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Sites That Block Ad-Blockers May Be Illegal In The EU

In a response to the CEO of ThinkPrivacy Inc., Alexander Hanff, who inquired about the scope of the e-Privacy Directive’s “Cookie Law”, the European Commission made it clear that it doesn’t “limit itself to any particular type of information or technology, such a cookies”.

The “Cookie Law” states that, “[t]he storing of information, or the gaining of access to information already stored, in the terminal equipment of a subscriber or user is only allowed on condition that the subscriber or user concerned has given his or her consent …”.

Due to its vagueness, a literal interpretation would mean that the cookie law applies to all types of information – including whether or not a user blocks ads.

According to the European Commission’s response, Hanff asked if the cookie law “covers storage of scripts to detect if users have installed ad blockers in their computers”.

“Hanff’s strategic (and misplaced) use of the word ‘storage’ intentionally loads the question.”, argues BlockAdblock.

“By framing the question this way, he suggests that anti-adblock technology works something like a cookie, somehow involving ‘storage’. Hanff’s entirely misleading premise here is that ‘scripts’, like cookies, must be stored and retrieved as part of their normal function.”, said BlockAdblock. “Hanff’s question mis-represents the basic action of browsers by conflating the unrelated concepts of inline javascript execution with the storing and retrieval of persistent data”.

BlockAdblock explains in their take on the legality of anti-adblockers that anti-adblock scripts can’t report specifically which ad blocking plugins are installed on a user’s system. Those scripts can only ever make educated guesses based upon the performance of a user’s browser, and that they do not require persistent storage (or installation) on a users’ system to function.

In regards to making educated guesses, they state that “[m]aking an educated guess based on browser behavior is absolutely not the same as accessing stored information.”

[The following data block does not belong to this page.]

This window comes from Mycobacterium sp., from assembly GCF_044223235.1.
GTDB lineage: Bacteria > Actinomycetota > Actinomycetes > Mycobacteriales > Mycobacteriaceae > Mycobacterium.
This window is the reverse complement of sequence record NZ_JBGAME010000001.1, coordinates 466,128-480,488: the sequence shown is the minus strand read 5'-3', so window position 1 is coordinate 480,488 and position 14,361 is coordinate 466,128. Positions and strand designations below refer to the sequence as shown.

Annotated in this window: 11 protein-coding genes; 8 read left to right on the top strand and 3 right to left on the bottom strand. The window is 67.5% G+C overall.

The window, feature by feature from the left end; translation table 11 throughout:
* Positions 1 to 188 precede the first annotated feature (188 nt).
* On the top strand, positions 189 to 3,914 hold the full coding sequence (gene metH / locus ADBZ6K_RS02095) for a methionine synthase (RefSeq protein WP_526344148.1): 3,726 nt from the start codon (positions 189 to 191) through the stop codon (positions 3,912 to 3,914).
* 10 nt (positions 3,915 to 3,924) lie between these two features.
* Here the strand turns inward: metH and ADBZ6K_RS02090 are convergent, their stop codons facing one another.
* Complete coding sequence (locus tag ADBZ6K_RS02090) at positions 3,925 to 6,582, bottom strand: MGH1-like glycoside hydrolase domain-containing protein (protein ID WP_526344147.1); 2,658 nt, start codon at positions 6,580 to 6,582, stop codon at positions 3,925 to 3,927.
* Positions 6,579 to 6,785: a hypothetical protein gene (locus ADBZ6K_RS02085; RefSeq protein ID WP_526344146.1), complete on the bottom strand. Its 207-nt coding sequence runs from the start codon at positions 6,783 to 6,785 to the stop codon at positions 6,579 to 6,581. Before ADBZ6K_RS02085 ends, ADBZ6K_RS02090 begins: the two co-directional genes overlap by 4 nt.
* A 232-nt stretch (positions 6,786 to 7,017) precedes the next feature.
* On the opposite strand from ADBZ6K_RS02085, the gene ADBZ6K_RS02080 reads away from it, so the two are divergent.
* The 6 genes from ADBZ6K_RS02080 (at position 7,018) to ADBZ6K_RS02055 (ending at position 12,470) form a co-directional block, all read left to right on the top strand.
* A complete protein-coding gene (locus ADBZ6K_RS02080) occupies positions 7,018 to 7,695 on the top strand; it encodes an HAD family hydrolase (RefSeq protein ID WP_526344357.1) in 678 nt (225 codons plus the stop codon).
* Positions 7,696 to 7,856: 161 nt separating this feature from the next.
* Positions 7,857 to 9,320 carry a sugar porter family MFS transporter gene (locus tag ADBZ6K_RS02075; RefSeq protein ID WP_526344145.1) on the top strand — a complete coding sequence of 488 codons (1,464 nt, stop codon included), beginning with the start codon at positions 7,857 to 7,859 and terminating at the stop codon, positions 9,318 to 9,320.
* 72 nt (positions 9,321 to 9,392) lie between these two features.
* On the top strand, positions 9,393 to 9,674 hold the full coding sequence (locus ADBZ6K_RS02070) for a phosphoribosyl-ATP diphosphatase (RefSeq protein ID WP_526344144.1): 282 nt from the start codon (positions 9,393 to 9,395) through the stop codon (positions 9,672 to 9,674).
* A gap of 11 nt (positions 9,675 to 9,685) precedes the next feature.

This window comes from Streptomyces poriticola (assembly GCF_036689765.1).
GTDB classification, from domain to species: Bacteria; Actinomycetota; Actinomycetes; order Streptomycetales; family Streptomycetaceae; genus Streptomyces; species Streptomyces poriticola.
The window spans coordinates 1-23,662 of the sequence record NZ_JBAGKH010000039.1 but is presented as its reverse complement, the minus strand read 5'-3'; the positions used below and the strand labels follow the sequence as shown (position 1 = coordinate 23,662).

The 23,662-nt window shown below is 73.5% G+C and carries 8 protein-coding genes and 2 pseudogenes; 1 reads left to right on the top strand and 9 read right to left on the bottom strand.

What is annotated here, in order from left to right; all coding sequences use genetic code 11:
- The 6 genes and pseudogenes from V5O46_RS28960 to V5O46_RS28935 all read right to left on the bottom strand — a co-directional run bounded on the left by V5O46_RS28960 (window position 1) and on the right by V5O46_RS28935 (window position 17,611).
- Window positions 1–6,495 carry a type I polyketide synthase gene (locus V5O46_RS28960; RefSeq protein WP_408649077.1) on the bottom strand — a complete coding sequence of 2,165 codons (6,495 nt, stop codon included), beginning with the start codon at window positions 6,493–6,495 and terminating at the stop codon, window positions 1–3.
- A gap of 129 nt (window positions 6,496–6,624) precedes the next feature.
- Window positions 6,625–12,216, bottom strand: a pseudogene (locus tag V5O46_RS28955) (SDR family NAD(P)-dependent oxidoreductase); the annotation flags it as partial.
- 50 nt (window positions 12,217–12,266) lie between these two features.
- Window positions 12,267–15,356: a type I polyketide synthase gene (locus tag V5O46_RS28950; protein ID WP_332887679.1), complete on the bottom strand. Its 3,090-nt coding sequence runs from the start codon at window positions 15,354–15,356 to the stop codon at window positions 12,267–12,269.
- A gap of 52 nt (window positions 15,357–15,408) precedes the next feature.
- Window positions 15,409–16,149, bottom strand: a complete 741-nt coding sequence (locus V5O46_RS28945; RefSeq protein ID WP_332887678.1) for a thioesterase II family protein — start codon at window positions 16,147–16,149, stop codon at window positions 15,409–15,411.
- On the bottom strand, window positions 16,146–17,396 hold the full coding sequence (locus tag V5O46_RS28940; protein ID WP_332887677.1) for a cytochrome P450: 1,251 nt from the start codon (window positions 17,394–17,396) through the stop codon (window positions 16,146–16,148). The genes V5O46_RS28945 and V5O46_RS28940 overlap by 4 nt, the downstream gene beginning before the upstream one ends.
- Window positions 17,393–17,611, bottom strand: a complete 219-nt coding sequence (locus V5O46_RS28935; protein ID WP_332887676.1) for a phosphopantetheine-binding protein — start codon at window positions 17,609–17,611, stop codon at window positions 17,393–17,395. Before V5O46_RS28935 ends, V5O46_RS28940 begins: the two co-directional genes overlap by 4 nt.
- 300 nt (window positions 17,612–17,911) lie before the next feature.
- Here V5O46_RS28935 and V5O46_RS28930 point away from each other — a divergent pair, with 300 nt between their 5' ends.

They also point out that all advanced websites use javascript to detect browser settings and features to operate. “Javascript detection of browser capabilities is a standard and extremely important part of basic website functionality — without which the functionality of most websites would be reduced to circa 1996.”

In BlockAdblock’s conclusion, they shed light on exceptions to the cookie law. One of these exceptions being “when storing/accessing is strictly necessary in order for the provider of an information society service explicitly requested by the subscriber or user to provide the service.”

“Here in the real world of non-taxpayer funded entities, one typically counts the existential financial viability of a newspaper among its necessities. If without advertising revenue the ‘service’ itself would cease to exist, then the defense of vital and life-sustaining revenue streams are clearly ‘necessary’ to provide the service.” said BlockAdblock. “So even if anti-adblock defenses did

‘store’ and ‘access’ locally stored information (which they do not), it would appear that the ePrivacy Directive would protect the right to store and access data when said actions are ‘necessary’ to provide the service.”

Even if blocking ad-blockers turns out to be legal, ads can and do violate users’ privacy and sometimes even deliver malware. Until this no longer happens, ads will continue to be blocked. Even then, they will continue to be blocked because ads are annoying. And if you haven’t realized this already – anti-adblockers are yet another reason to disable javascript.

In other news, the traffic of sites that block adblock users are dwindling.

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